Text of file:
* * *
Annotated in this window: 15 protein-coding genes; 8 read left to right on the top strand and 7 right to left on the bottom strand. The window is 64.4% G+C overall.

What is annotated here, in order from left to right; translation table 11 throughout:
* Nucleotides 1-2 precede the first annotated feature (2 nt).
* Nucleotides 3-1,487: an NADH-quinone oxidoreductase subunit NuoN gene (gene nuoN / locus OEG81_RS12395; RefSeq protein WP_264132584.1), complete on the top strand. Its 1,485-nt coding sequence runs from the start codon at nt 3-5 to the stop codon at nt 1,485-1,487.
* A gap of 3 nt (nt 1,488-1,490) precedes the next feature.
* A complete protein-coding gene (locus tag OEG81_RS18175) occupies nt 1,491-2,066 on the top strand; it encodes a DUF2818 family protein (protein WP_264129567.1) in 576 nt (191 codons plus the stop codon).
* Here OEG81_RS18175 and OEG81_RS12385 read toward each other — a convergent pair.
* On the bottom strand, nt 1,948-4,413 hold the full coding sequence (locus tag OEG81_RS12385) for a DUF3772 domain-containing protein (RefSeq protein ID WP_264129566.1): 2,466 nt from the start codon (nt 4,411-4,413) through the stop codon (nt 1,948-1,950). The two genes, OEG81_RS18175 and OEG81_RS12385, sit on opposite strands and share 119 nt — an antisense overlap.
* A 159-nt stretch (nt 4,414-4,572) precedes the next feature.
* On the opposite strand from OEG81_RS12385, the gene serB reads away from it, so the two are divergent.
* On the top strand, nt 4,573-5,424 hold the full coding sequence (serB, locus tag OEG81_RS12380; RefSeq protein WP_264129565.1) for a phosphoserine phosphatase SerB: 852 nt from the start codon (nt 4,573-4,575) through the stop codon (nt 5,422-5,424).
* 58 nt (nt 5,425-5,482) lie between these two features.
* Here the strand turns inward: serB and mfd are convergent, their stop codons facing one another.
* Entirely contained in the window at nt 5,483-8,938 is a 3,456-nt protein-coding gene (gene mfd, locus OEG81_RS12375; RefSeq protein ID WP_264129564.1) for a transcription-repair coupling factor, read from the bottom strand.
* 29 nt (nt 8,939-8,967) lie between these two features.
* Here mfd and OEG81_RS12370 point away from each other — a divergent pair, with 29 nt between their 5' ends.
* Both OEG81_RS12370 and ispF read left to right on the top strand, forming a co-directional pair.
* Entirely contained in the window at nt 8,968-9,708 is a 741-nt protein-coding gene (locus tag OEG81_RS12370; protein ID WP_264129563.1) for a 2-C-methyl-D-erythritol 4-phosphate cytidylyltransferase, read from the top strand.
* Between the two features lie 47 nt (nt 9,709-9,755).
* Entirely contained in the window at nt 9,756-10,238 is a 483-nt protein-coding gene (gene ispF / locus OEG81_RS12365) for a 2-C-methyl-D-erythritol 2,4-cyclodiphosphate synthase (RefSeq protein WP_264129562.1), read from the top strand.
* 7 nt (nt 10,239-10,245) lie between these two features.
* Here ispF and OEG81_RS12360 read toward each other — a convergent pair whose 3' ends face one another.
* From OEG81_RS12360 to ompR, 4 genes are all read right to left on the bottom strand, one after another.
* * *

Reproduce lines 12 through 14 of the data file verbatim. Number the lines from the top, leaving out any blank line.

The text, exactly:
* 58 nt (nt 5,425-5,482) lie between these two features.
* Here the strand turns inward: serB and mfd are convergent, their stop codons facing one another.
* Entirely contained in the window at nt 5,483-8,938 is a 3,456-nt protein-coding gene (gene mfd, locus OEG81_RS12375; RefSeq protein ID WP_264129564.1) for a transcription-repair coupling factor, read from the bottom strand.